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Effectiveness of Comparative Effectiveness

Duke University oncologist Amy Abernathy says the policy shift towards more comparative effectiveness research presents some problems for researchers doing work in cancer, reports Scientific American's Katherine Harmon. The first problem, Harmon writes in the Observations blog, is that comparative effectiveness research focuses on broad populations of patients, but that oncology is about individual treatment. "Newly prioritized research might turn out new results about treatments that are best for most breast cancer patients with a defective HER2 protein, for example, but many other individuals with different genetic factors might still need trial-and-error treatment until research finds what works best for them," she writes. Another problem, she says, is that there aren't enough studies to add to the overall comparative effectiveness literature. Although focusing on the most medically and cost-effective treatment for patients is "a respectable goal," there isn't enough evidence to help physicians. Many clinicians and researchers are hoping that better data gathering and sharing "will soon fill in some of the blanks," Harmon writes.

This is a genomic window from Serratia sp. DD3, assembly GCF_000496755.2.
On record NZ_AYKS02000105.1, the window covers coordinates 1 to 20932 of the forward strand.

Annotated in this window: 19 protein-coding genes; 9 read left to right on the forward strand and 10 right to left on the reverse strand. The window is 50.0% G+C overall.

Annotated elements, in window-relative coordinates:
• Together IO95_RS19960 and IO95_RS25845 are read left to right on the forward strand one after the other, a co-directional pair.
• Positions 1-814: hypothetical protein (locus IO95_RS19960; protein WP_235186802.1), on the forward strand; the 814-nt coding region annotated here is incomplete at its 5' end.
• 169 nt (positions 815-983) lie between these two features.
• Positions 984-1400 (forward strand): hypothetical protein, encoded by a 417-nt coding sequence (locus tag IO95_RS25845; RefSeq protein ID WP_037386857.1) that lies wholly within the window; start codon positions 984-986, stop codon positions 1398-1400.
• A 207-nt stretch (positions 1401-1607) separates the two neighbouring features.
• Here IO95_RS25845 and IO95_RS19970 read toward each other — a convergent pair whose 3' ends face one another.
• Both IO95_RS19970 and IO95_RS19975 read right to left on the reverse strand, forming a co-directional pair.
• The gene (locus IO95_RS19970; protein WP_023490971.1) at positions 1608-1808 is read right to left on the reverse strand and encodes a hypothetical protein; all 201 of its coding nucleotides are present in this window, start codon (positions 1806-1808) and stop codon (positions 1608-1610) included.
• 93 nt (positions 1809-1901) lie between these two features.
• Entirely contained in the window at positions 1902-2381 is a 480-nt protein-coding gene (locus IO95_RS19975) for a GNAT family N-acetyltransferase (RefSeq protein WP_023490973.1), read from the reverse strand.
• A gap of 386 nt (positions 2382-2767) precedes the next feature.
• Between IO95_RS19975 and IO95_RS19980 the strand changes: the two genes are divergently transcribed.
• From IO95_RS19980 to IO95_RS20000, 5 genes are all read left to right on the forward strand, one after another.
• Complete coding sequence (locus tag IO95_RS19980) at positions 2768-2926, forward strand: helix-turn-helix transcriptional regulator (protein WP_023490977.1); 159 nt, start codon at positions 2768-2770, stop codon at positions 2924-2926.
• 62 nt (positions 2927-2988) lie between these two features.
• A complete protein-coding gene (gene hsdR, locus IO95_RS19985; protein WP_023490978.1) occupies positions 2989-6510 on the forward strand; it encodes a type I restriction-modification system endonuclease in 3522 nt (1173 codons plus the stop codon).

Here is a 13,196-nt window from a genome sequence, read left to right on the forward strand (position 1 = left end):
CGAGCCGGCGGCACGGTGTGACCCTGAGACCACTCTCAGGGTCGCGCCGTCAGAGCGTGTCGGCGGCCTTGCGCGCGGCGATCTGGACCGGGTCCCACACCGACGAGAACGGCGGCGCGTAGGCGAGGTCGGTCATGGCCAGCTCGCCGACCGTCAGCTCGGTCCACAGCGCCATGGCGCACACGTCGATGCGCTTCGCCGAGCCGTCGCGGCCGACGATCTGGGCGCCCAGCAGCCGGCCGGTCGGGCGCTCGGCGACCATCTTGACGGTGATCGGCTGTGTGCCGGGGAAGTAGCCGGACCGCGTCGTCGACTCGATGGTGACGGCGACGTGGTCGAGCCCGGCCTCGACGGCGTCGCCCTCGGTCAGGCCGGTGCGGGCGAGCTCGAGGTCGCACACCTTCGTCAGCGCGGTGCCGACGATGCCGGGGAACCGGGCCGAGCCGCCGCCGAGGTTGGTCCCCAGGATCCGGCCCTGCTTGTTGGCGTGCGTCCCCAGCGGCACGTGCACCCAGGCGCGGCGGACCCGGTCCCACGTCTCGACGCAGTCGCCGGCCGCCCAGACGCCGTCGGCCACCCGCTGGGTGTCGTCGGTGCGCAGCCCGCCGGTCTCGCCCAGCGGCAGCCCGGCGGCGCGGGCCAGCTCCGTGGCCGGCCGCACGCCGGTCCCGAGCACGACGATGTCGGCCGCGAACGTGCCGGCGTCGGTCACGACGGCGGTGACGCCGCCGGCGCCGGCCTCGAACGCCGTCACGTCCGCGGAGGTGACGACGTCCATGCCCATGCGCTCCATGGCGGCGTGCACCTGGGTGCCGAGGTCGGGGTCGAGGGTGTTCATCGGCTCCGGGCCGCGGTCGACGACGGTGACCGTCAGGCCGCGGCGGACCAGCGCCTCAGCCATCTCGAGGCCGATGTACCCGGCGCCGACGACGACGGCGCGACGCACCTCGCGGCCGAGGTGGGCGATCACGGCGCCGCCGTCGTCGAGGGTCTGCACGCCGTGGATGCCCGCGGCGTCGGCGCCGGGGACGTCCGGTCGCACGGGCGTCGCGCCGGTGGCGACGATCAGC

The Scan

Not as High as Hoped

The Associated Press says initial results from a trial of CureVac's SARS-CoV-2 vaccine suggests low effectiveness in preventing COVID-19.

Finding Freshwater DNA

A new research project plans to use eDNA sampling to analyze freshwater rivers across the world, the Guardian reports.

Rise in Payments

Kaiser Health News investigates the rise of payments made by medical device companies to surgeons that could be in violation of anti-kickback laws.

Nature Papers Present Ginkgo Biloba Genome Assembly, Collection of Polygenic Indexes, More

In Nature this week: a nearly complete Ginkgo biloba genome assembly, polygenic indexes for dozens of phenotypes, and more.